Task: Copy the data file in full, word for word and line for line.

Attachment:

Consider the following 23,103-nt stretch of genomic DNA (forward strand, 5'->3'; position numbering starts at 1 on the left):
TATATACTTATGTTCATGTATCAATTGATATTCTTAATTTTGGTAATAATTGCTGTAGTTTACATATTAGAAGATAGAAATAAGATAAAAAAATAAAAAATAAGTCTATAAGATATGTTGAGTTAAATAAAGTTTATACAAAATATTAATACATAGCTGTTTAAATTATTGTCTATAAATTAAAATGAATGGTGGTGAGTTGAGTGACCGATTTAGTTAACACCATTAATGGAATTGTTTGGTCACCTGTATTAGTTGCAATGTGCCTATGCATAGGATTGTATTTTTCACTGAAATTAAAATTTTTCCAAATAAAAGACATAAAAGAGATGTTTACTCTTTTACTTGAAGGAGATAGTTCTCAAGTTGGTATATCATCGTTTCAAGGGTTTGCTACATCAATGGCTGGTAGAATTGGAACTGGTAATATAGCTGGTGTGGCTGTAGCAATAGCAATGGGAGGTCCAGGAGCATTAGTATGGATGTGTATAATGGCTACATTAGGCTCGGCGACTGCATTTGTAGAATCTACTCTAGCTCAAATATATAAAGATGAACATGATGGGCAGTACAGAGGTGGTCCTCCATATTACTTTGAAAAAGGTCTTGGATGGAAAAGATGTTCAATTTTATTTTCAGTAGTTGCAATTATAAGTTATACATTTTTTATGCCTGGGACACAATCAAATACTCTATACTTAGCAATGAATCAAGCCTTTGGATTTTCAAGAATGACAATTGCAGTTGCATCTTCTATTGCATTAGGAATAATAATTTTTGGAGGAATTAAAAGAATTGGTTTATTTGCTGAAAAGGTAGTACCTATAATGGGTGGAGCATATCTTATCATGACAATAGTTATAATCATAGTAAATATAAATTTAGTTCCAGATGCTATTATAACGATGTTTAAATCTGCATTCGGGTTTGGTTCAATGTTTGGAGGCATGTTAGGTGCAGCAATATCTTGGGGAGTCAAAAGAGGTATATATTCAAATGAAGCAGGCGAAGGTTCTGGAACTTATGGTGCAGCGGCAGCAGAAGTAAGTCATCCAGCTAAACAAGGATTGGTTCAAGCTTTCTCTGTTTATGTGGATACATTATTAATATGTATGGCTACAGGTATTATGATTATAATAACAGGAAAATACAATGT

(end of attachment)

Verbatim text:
Consider the following 23,103-nt stretch of genomic DNA (forward strand, 5'->3'; position numbering starts at 1 on the left):
TATATACTTATGTTCATGTATCAATTGATATTCTTAATTTTGGTAATAATTGCTGTAGTTTACATATTAGAAGATAGAAATAAGATAAAAAAATAAAAAATAAGTCTATAAGATATGTTGAGTTAAATAAAGTTTATACAAAATATTAATACATAGCTGTTTAAATTATTGTCTATAAATTAAAATGAATGGTGGTGAGTTGAGTGACCGATTTAGTTAACACCATTAATGGAATTGTTTGGTCACCTGTATTAGTTGCAATGTGCCTATGCATAGGATTGTATTTTTCACTGAAATTAAAATTTTTCCAAATAAAAGACATAAAAGAGATGTTTACTCTTTTACTTGAAGGAGATAGTTCTCAAGTTGGTATATCATCGTTTCAAGGGTTTGCTACATCAATGGCTGGTAGAATTGGAACTGGTAATATAGCTGGTGTGGCTGTAGCAATAGCAATGGGAGGTCCAGGAGCATTAGTATGGATGTGTATAATGGCTACATTAGGCTCGGCGACTGCATTTGTAGAATCTACTCTAGCTCAAATATATAAAGATGAACATGATGGGCAGTACAGAGGTGGTCCTCCATATTACTTTGAAAAAGGTCTTGGATGGAAAAGATGTTCAATTTTATTTTCAGTAGTTGCAATTATAAGTTATACATTTTTTATGCCTGGGACACAATCAAATACTCTATACTTAGCAATGAATCAAGCCTTTGGATTTTCAAGAATGACAATTGCAGTTGCATCTTCTATTGCATTAGGAATAATAATTTTTGGAGGAATTAAAAGAATTGGTTTATTTGCTGAAAAGGTAGTACCTATAATGGGTGGAGCATATCTTATCATGACAATAGTTATAATCATAGTAAATATAAATTTAGTTCCAGATGCTATTATAACGATGTTTAAATCTGCATTCGGGTTTGGTTCAATGTTTGGAGGCATGTTAGGTGCAGCAATATCTTGGGGAGTCAAAAGAGGTATATATTCAAATGAAGCAGGCGAAGGTTCTGGAACTTATGGTGCAGCGGCAGCAGAAGTAAGTCATCCAGCTAAACAAGGATTGGTTCAAGCTTTCTCTGTTTATGTGGATACATTATTAATATGTATGGCTACAGGTATTATGATTATAATAACAGGAAAATACAATGT